We had cleared a village of Japs when we came across an Englishman who was starving. He had been a prisoner of the Japs. We gave him food and he said he owned a hotel called the ‘McCarthys’ — that was my wife’s maiden name. He made us take gifts in return for the food. I accepted a tankard of silver engraved with ‘McCarthys Hotel’ which was the only thing I brought home with me. After many months in Burma we were evacuated out to India by road and rail and of course on our feet. At the bridge head of the Allied forces we met with some Americans. We were amazed at the amount of food and supplies they had, especially bread which we had not seen for months! We were very thankful to get back to India, to shave off our beards, shower and get a new issue of uniforms etc. We went into a vacant camp of tents and settled down to have a well-earned rest. We made latrines which were trenches about ten foot deep with a pole to sit on and do the ‘business’ — these were for the Africans. The officers and N.C.O.’s had a latrine which the trench was covered by branches and leaves then covered with mud, boxes were put on top with lids and a tent for privacy. One day I went to the latrine and while sitting on the box I had a smoke, I dropped the cigarette into the trench but shortly noticed that the trench was what appeared to be a small firework. I jumped up and ran out of the latrine still with my trousers down and flapping round my ankles when suddenly there was a loud explosion — the latrine and then blew up and caught fire and everyone was running with buckets of water to put out the fire. I afterwards found out that the R.S.M. had put some H.E. mortar bombs down the trench which he had wanted to get rid of. It was the practice of an African to set light to an oily rag and drop it down the trench to kill of the flies. I told the R.S.M. it was not that that had caused the explosion but my cigarette end that I had dropped down the trench — that was how I nearly got blown up in the last World War, sitting on a toilet!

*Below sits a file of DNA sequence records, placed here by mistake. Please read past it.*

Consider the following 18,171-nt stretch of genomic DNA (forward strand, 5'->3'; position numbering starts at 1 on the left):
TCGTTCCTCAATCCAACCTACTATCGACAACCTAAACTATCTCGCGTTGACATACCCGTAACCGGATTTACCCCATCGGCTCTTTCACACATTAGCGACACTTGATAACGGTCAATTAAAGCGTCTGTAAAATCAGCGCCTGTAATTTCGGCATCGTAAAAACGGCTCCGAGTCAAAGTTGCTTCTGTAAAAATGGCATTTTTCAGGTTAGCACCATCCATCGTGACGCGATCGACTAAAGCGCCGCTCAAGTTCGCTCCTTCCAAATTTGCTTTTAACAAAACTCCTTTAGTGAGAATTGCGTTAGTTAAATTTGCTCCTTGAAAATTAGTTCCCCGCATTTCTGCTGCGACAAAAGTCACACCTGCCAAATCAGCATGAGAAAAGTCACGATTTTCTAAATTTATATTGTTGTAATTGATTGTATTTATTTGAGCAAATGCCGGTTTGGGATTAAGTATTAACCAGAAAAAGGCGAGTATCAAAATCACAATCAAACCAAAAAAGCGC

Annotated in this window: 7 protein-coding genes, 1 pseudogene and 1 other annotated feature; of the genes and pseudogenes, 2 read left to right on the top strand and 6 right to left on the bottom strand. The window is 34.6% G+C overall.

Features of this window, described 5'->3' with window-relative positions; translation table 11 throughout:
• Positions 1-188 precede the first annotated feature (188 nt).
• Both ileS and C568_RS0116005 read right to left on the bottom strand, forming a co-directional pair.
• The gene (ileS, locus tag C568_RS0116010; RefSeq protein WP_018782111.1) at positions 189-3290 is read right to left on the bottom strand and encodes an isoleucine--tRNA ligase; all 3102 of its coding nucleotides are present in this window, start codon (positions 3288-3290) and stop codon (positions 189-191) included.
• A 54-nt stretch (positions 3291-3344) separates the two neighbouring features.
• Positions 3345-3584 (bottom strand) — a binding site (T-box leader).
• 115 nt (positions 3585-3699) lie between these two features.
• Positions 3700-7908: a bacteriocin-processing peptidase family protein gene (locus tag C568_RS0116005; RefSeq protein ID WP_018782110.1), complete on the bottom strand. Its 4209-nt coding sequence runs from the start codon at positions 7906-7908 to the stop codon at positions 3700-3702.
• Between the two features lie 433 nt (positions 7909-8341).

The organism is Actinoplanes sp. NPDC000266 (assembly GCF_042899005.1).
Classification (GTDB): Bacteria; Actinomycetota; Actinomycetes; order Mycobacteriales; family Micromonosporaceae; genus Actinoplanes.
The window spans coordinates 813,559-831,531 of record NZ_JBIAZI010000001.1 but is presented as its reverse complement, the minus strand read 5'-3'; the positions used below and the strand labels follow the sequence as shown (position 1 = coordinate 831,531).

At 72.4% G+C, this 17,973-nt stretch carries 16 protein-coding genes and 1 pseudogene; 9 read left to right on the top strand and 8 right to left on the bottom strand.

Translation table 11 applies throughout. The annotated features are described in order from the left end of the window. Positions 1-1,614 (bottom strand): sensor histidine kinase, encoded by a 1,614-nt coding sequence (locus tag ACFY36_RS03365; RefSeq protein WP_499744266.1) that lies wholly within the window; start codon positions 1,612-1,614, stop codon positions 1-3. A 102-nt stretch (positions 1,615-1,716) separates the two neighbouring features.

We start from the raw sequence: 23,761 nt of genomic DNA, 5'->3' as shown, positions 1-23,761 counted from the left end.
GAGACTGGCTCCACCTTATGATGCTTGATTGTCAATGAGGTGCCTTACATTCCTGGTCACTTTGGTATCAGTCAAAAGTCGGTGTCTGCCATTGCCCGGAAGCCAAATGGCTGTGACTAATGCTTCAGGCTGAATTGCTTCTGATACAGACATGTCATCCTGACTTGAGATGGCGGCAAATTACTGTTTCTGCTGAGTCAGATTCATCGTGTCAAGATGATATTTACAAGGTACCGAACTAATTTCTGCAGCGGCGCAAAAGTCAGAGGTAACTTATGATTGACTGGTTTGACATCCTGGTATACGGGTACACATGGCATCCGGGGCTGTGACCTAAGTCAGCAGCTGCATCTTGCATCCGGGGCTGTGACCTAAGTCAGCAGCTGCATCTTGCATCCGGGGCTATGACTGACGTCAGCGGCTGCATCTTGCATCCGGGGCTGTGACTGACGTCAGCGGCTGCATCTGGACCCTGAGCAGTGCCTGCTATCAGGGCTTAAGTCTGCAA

I was soon promoted to Company Sergeant Major (acting rank). One day we heard over the radio that the war with Germany was over. It did not meant much to us as we knew the war with Japan would have to go on, but we were thankful for our family and friends and millions of people in Europe. We continued our training and hot new reinforcements. General Wingate was killed in an aeroplane crash — he was a great leader who would not ask us to do something he had not done himself. He told us he had done it so now we could do it — so the ‘Chindits’ were formed. It was about the time that we were ready to go back into Burma that we heard over the radio that the Americans had dropped the atomic bomb on Hiroshima and Nagasaki and that the Japanese had surrendered. So the war in the Far East was also over. This was a great relief to us as we now knew we would not have to go back into Burma. After six years of service I was looking forward to going home to my wife and son who I had not seen for three and a half years.

At the end of 1945 quite a number of officers and N.C.O’s were sent home, the night before their departure we had a party and quite some party that was! I was sent to a place called Dodali just outside Bombay to wait for a ship to take us home to England. It was a camp of just tents and beds and nothing else, no amusements, shops, cinemas of any kind. I had often heard of people being doolali (out of their mind) and now I knew why because we waited six weeks for a troopship to take us home and we nearly went out of our minds. Early January 1946 we embarked on a troop ship for our journey to England. We sailed across the Indian Ocean through the Suez Canal and through the Mediterranean where we went through a storm. I stood at the front of the ship as it went through the very rough seas, I wondered if after all we had been through whether the ship would sink and we would all perish at the end. But we arrived in due course at Southampton and although we were anxious to get off the ship we were not allowed to until the next day. I was finally discharged on February 11th, 1946 after six and a half years service in the Army. I was given an Exemplary record which I am very proud of to this day. I was awarded the following medals: 1935-45 Star, Burma Star, Defence Medal, War Medal 1939-45, Long Service Territorial Medal.

John William Moore